Which Joe gave his name to ‘sloppy joes’? We look at five interesting sandwiches and their lexical origins.
1‘this salami is very peppery’
spicy, spiced, peppered, hot, highly seasoned, pungent, fiery, gingery, piquant, sharp
2‘retired generals are expected to be peppery’
irritable, peevish, cross, crabbed, crabby, crotchety, cantankerous, hot-tempered, irascible, fiery, quick-tempered, impatient, complaining, querulous, curmudgeonly, bitter, acerbic, sour, caustic, moody, grumpy, huffy, brusque, surly, curt, gruff, scratchy, ill-tempered, bad-tempered, short-tempered, ill-natured, ill-humoured, touchy, sharp-tongued, testy, tetchy, snappish, snarling, waspish, prickly, crusty, bilious, liverish, dyspeptic, splenetic, choleric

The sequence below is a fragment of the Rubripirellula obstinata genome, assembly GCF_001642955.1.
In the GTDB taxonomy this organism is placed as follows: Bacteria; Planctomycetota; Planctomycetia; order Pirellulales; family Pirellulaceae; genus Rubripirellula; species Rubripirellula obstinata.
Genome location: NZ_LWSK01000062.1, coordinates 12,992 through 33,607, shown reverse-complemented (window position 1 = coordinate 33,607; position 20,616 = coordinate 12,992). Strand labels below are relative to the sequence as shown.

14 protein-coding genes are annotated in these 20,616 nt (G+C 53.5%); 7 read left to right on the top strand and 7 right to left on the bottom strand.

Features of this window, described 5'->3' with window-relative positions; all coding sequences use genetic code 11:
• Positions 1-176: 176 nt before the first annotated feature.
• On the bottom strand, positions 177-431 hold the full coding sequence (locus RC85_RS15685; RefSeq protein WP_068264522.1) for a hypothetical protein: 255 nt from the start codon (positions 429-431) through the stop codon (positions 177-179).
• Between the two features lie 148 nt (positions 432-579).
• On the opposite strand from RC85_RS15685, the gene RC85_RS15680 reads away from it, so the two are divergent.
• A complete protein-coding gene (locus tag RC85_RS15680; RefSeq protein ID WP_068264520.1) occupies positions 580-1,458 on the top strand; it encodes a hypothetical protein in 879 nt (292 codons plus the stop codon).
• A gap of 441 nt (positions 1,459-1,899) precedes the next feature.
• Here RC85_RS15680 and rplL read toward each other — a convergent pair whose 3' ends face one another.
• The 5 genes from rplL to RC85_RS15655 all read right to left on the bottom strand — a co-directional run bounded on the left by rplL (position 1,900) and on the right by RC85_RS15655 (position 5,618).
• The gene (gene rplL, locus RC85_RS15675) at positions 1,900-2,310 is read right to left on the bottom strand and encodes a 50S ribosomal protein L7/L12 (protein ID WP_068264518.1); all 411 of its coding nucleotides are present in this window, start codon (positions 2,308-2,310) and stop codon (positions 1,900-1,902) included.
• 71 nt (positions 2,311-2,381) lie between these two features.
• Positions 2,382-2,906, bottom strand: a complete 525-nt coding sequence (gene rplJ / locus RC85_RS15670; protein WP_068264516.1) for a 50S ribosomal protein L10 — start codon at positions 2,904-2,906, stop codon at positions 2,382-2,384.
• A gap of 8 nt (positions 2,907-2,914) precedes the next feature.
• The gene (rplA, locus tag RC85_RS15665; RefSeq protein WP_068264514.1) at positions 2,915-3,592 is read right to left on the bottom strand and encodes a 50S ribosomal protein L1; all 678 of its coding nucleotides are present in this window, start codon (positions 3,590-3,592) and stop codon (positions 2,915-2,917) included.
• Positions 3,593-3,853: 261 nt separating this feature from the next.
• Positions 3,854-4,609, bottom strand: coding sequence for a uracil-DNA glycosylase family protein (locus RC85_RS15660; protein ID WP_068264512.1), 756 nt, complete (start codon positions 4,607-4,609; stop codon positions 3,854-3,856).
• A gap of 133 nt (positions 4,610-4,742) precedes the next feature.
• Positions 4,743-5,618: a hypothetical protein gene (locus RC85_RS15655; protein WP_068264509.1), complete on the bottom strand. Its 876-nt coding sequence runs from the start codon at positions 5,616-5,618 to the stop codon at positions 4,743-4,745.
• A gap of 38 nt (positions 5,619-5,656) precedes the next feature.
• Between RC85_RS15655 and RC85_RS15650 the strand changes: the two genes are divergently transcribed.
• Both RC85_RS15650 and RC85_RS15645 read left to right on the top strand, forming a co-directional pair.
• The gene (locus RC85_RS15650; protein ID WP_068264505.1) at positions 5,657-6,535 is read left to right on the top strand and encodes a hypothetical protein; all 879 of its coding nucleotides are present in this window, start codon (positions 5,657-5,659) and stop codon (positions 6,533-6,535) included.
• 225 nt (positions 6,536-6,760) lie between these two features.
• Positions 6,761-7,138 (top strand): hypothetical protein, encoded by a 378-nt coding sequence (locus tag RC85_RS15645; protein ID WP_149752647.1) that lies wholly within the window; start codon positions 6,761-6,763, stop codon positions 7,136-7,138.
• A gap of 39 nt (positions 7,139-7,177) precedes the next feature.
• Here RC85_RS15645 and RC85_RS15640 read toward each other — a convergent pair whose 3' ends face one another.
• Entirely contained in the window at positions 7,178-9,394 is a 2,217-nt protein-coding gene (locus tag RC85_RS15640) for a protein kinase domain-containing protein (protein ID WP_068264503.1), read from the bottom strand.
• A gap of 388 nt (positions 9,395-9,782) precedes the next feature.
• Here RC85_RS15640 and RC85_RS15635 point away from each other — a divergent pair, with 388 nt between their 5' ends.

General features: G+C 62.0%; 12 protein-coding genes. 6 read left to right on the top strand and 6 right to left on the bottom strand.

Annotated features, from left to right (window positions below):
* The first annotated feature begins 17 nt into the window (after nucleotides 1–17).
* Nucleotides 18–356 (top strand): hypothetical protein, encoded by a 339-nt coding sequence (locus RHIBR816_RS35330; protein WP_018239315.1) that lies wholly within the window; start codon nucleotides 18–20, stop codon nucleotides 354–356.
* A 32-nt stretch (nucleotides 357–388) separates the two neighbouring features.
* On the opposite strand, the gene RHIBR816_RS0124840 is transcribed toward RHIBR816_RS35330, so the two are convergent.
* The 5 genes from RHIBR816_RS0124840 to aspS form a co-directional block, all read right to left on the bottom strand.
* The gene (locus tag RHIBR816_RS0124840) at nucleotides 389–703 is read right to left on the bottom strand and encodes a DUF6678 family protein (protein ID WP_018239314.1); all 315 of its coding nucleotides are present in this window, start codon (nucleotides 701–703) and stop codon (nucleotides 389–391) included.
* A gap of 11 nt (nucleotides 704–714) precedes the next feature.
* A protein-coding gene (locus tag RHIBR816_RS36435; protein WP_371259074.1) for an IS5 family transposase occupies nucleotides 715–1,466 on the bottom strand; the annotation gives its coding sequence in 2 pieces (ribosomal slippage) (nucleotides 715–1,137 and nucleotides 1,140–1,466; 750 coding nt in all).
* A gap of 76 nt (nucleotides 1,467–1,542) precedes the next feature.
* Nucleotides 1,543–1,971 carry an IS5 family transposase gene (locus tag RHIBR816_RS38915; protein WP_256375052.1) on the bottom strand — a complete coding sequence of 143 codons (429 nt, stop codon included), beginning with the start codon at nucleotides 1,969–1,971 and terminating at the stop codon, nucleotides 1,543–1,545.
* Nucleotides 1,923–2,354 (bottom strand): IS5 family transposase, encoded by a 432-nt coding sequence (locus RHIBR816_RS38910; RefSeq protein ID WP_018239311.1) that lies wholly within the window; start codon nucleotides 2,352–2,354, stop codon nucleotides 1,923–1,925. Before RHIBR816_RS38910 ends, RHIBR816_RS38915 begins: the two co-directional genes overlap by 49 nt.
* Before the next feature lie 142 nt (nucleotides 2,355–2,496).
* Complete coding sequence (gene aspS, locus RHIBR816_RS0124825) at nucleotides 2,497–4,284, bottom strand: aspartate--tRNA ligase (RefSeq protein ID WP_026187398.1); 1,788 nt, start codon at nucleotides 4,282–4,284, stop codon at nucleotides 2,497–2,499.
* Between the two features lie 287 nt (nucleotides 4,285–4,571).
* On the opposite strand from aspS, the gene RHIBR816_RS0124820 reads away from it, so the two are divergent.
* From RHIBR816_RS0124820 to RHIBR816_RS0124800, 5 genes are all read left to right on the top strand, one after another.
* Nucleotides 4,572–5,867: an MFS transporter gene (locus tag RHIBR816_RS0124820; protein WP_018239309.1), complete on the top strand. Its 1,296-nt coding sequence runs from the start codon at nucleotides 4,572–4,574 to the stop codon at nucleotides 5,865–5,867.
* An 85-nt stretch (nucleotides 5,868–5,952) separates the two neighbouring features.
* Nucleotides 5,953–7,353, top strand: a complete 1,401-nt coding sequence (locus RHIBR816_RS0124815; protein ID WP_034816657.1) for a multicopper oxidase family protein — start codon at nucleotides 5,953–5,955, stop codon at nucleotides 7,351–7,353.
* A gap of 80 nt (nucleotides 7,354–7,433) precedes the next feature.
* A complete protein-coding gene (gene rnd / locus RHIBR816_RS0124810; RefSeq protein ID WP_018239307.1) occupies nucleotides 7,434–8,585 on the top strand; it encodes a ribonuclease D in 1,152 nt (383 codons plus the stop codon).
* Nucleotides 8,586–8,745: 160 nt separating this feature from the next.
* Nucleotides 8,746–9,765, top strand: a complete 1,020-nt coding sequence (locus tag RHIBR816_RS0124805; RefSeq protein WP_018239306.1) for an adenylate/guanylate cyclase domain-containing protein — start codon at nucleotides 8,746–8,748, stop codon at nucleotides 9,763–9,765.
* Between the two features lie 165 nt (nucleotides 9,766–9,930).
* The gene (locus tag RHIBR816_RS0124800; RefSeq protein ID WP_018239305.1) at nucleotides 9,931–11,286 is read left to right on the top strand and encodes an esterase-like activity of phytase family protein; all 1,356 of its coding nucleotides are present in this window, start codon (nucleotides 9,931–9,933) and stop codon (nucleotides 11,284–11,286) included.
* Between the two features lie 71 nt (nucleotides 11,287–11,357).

informal snappy, chippy, grouchy, cranky
British informal narky, ratty, eggy, like a bear with a sore head
North American informal peckish, sorehead, soreheaded
NZ Australian informal snaky
informal, dated miffy
We take a look at several popular, though confusing, punctuation marks.
From Afghanistan to Zimbabwe, discover surprising and intriguing language facts from around the globe.
The definitions of ‘buddy’ and ‘bro’ in the OED have recently been revised. We explore their history and increase in popularity.